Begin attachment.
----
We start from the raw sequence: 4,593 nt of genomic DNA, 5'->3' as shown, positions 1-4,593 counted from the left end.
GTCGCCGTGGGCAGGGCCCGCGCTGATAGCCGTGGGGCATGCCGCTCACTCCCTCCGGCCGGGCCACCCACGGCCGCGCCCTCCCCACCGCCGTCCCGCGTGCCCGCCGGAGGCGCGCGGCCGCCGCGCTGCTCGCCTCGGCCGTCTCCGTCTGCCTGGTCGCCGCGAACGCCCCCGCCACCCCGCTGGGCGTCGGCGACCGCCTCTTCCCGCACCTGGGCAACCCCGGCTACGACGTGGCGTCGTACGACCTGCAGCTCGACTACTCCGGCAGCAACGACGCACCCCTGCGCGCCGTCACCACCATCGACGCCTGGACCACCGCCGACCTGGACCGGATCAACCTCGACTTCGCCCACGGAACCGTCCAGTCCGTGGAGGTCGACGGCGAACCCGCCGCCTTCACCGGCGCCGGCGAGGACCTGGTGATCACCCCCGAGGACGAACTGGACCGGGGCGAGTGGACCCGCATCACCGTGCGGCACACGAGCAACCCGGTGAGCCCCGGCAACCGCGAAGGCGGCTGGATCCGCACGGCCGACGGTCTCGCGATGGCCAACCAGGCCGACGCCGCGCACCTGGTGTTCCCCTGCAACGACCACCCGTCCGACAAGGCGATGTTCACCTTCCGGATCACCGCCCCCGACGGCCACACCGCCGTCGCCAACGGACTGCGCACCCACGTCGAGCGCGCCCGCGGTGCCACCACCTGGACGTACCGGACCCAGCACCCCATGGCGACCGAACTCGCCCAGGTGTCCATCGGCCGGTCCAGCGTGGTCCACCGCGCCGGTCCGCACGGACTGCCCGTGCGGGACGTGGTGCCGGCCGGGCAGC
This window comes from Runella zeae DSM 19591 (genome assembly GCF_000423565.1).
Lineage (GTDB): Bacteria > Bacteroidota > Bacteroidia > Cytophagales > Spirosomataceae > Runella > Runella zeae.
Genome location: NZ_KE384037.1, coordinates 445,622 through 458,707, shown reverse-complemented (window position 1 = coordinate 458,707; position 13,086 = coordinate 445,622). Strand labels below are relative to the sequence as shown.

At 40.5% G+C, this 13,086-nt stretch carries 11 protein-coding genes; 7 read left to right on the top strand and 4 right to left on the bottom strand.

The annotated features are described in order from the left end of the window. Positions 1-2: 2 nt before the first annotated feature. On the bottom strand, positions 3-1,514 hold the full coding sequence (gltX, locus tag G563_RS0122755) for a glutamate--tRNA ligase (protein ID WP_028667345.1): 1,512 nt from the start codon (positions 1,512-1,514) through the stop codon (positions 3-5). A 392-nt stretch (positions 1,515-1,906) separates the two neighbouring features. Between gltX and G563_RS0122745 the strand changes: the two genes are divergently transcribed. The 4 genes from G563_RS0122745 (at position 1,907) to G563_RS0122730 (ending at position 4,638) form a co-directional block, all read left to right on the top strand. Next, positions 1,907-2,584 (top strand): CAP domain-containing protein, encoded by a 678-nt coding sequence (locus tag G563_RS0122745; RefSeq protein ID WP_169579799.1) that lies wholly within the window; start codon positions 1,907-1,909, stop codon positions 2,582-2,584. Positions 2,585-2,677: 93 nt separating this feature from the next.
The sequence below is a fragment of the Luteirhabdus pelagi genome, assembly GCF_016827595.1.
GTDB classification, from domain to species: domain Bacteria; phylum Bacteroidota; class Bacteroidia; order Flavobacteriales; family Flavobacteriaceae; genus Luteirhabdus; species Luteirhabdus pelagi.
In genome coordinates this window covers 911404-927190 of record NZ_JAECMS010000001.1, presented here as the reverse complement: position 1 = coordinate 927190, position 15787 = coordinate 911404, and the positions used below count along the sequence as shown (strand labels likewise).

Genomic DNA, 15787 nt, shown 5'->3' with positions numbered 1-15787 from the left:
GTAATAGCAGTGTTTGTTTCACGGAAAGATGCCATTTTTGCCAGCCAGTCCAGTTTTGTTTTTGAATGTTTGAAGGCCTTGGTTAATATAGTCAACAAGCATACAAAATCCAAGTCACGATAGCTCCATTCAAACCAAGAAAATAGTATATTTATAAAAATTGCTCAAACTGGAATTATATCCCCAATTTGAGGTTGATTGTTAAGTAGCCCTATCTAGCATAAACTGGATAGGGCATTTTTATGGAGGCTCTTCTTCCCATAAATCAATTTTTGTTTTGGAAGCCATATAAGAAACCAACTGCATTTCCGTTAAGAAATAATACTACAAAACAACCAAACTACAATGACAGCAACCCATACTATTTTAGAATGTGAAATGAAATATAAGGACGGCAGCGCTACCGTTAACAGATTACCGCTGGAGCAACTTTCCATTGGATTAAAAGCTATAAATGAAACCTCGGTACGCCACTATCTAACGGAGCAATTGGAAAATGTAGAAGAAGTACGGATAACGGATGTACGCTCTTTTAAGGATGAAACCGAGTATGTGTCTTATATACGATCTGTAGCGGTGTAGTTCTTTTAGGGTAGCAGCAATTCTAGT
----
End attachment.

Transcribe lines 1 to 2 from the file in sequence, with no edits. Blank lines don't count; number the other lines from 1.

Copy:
We start from the raw sequence: 4,593 nt of genomic DNA, 5'->3' as shown, positions 1-4,593 counted from the left end.
GTCGCCGTGGGCAGGGCCCGCGCTGATAGCCGTGGGGCATGCCGCTCACTCCCTCCGGCCGGGCCACCCACGGCCGCGCCCTCCCCACCGCCGTCCCGCGTGCCCGCCGGAGGCGCGCGGCCGCCGCGCTGCTCGCCTCGGCCGTCTCCGTCTGCCTGGTCGCCGCGAACGCCCCCGCCACCCCGCTGGGCGTCGGCGACCGCCTCTTCCCGCACCTGGGCAACCCCGGCTACGACGTGGCGTCGTACGACCTGCAGCTCGACTACTCCGGCAGCAACGACGCACCCCTGCGCGCCGTCACCACCATCGACGCCTGGACCACCGCCGACCTGGACCGGATCAACCTCGACTTCGCCCACGGAACCGTCCAGTCCGTGGAGGTCGACGGCGAACCCGCCGCCTTCACCGGCGCCGGCGAGGACCTGGTGATCACCCCCGAGGACGAACTGGACCGGGGCGAGTGGACCCGCATCACCGTGCGGCACACGAGCAACCCGGTGAGCCCCGGCAACCGCGAAGGCGGCTGGATCCGCACGGCCGACGGTCTCGCGATGGCCAACCAGGCCGACGCCGCGCACCTGGTGTTCCCCTGCAACGACCACCCGTCCGACAAGGCGATGTTCACCTTCCGGATCACCGCCCCCGACGGCCACACCGCCGTCGCCAACGGACTGCGCACCCACGTCGAGCGCGCCCGCGGTGCCACCACCTGGACGTACCGGACCCAGCACCCCATGGCGACCGAACTCGCCCAGGTGTCCATCGGCCGGTCCAGCGTGGTCCACCGCGCCGGTCCGCACGGACTGCCCGTGCGGGACGTGGTGCCGGCCGGGCAGC